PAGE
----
Cracking The Transportation Bottleneck
In 2010, the Whitehall Senior Center, an activity and meals hub for seniors in Whitehall, was trying to unload a bus and a van it had been using to transport its patrons and residents of a nearby assisted living home. The Montana Department of Transportation (MDT) had designated the center that area’s agency to provide state funded public transportation for seniors and people with disabilities. But the center was finding the state’s reporting system and other requirements too cumbersome.
Vikki Correll likens riding a Whitehall Public Transportation bus or van to a “kind of social hour.”
“You come for the company sometimes, especially in the wintertime when you get stuck in your house or apartment,” Correll said.
“We do have a good time on our trips,” said Carol Liebers. “It's like social time for us. It allows us a certain amount of independence.”
At the behest of the Jefferson County Board of Commissioners, Whitehall Public Transportation now has extended its service to Boulder, a similar sized community 30 miles to the north. The Commission has authorized allocating $15,000 in county funds to help fund the Boulder service in its first year. MDT has said it will contribute $8,000. The service started July 7, with Hippert’s Whitehall colleague Susan Poff as the primary driver and Boulder resident Pat Lewis as a volunteer to fill in as needed.
“Getting around to things such as shopping and medical appointments become very difficult for the aged and disabled,” said Jefferson County Commissioner Bob Mullen. “We need to think about and begin to implement strategies that target the necessary transportation needs of these individuals. An initial expansion in the Boulder area is a start on those strategies. The goal is to expand the transportation services across the county.”
On the first and third Tuesday of every month, Whitehall Public Transportation will pick up Boulder riders so they can shop and run errands locally; on the second and fourth Tuesdays, the bus will drive to Helena for medical appointments, shopping and other services.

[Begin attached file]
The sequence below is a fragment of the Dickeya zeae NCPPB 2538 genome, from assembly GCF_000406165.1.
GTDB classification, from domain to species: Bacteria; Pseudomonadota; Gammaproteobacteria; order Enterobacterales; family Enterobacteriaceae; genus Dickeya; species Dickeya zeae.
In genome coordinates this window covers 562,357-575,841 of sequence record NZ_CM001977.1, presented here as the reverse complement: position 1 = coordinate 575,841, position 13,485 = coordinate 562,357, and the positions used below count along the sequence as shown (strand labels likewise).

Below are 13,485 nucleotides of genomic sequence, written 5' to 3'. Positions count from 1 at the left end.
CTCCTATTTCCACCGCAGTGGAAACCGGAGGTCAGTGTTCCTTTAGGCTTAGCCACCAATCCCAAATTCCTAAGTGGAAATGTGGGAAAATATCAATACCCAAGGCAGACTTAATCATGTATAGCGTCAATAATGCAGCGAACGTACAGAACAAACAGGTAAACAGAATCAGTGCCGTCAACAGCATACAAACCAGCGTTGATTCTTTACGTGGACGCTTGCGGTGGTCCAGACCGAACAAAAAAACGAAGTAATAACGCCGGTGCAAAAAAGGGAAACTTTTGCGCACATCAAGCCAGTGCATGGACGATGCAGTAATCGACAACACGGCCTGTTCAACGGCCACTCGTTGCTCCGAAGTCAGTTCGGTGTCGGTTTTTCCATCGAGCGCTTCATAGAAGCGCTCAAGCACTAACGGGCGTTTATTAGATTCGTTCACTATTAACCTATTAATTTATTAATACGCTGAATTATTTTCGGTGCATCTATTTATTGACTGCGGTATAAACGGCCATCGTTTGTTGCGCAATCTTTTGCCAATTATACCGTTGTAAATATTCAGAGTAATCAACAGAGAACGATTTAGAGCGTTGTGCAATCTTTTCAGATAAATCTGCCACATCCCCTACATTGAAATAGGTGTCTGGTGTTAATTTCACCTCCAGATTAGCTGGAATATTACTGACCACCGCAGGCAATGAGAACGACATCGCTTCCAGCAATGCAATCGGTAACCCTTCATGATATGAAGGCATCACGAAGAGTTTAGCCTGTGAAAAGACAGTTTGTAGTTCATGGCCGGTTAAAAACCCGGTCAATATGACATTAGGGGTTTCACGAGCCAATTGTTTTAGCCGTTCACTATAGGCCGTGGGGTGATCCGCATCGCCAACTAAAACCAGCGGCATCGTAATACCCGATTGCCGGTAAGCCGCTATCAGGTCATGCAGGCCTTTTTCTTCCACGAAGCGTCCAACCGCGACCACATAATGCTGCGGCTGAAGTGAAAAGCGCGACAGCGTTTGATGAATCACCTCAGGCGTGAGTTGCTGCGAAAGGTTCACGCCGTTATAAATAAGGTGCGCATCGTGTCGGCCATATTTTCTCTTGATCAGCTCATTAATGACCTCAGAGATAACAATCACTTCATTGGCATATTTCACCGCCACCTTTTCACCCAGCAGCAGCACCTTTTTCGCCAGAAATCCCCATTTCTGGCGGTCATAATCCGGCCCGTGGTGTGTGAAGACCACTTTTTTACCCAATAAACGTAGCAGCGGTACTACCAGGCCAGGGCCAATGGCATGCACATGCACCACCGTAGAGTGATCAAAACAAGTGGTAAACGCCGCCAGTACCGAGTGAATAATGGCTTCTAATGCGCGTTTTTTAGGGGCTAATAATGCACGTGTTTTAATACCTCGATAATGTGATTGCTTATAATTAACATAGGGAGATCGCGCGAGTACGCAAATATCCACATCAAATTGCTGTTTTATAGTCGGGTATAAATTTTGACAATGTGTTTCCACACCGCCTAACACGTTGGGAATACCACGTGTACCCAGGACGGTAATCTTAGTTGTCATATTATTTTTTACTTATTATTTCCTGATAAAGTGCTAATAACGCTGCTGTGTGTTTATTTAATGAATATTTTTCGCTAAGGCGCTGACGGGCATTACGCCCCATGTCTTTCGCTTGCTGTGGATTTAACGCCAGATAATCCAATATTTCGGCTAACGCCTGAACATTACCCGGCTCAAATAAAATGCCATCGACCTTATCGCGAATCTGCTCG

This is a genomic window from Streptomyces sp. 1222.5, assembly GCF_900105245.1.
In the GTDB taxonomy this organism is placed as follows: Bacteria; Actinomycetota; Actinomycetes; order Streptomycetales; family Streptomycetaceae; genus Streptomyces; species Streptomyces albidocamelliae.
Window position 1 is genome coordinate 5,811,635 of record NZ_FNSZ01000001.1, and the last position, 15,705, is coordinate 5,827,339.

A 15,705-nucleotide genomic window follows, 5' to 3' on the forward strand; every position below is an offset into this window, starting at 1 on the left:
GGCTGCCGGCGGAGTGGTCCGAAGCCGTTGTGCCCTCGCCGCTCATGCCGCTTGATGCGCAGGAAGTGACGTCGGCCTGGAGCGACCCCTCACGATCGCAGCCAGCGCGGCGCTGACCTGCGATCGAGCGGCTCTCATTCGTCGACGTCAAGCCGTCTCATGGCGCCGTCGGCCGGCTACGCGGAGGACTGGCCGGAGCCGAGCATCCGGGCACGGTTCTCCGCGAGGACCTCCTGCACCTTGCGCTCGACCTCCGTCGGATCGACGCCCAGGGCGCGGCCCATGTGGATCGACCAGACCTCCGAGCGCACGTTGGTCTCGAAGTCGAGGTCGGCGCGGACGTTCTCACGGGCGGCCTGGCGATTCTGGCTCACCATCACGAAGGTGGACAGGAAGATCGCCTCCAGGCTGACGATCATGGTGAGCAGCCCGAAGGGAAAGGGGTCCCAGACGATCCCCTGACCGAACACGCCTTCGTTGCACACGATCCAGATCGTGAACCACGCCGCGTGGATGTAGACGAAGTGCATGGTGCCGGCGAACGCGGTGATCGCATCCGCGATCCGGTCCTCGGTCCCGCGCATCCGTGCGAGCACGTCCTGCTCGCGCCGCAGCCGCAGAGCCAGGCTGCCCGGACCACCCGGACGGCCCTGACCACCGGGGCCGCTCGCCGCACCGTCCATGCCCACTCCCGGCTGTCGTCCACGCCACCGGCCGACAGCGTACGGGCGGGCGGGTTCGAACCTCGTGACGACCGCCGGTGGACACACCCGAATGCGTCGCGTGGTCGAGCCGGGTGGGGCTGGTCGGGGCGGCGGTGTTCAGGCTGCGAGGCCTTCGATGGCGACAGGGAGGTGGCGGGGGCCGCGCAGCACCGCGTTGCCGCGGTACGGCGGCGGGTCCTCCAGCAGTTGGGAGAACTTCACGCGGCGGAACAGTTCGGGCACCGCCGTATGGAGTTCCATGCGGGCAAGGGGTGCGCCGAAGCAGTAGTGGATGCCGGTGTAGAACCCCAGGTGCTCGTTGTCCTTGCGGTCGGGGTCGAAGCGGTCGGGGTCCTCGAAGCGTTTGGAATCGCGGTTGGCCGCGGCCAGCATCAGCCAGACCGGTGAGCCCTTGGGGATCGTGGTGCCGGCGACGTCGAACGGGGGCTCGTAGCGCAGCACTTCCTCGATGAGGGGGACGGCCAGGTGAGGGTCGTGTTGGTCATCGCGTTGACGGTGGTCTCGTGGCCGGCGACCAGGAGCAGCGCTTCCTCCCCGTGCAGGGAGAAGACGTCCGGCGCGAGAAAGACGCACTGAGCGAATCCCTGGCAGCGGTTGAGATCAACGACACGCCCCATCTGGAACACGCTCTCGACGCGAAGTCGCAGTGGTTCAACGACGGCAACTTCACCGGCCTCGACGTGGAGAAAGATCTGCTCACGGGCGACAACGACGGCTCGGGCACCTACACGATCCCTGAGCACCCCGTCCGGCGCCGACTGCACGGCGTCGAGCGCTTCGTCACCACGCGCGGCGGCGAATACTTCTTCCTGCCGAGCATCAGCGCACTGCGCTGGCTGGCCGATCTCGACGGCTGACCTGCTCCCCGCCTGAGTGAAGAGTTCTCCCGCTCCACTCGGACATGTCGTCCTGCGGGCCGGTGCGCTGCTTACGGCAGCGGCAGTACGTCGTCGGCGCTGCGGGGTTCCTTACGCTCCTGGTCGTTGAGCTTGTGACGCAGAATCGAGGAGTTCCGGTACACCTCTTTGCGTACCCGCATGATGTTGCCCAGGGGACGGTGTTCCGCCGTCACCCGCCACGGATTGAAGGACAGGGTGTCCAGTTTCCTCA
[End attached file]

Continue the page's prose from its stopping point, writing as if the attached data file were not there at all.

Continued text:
“The long term hope is that we'll be providing more services as we find out what the needs are from the residents of Boulder,” Hippert said.
This isn’t the first time Whitehall Public Transportation has tried to serve Boulder. A few years ago, Whitehall Public Transportation scheduled a once-a-month trip from Boulder to Helena, but the service failed to attract enough interest.
To gather more support this time, Hippert and Poff visited the Boulder Basin Senior Center and local businesses every other week beginning in January, until the COVID-19 threat hit; to get the word out and even give sample rides. “We wanted to create an exposure as well as a relationship with Boulder residents,” Hippert said. “And we've had very positive feedback. The needs are there.”
They’ve also met with staff at Boulder Medical Clinic, who have agreed to assist with coordinating patients’ medical appointments in Helena. Bruce Binkowski, Jefferson County’s events coordinator, has promoted the nonprofit’s services on Facebook and county radio stations.
Hippert hopes to eventually expand service in Jefferson County to Basin and elsewhere. In anticipation of further growth, Whitehall Public Transportation, likely by July 1, 2021, will be spun out of Liberty Place and more closely tied with Jefferson County, Hippert said in an email. While details remain to be worked out, possible outcomes include Whitehall Public Transportation becoming either a standalone nonprofit under contract to the county or a County Transit Agency, she said.
So far, the service has proven transformative for rural seniors who otherwise would lose access to mobility, needed services and each other’s company, she said.
“I have learned that there are a lot of people that are elderly or disabled living independently at their homes, and without our services ... they would not be able to get out and do anything,” she said. “We've opened the doors for so many.”
Montana is the oldest state west of the Mississippi, and demographic projections show the state growing collectively older as more Montanans enter their senior years. The economic, cultural, and personal impacts of that trend present the state and its residents with new challenges and, with those challenges, opportunities.
Graying Pains is a series of weekly stories and broadcasts exploring those challenges and opportunities in communities statewide. By investigating how other communities have responded to the issues raised by aging, Graying Pains hopes to point the way toward policies and innovations that can help Montana, and Montanans, improve with age.
The series is produced by the Montana Fourth Estate Project, a collaboration among 13 Montana newsrooms and the University of Montana School of Journalism coordinated by Montana Free Press under the auspices of the Montana Newspaper Association and the Solutions Journalism Network. See montanafourthestate.org for the collected Graying Pains stories and more information.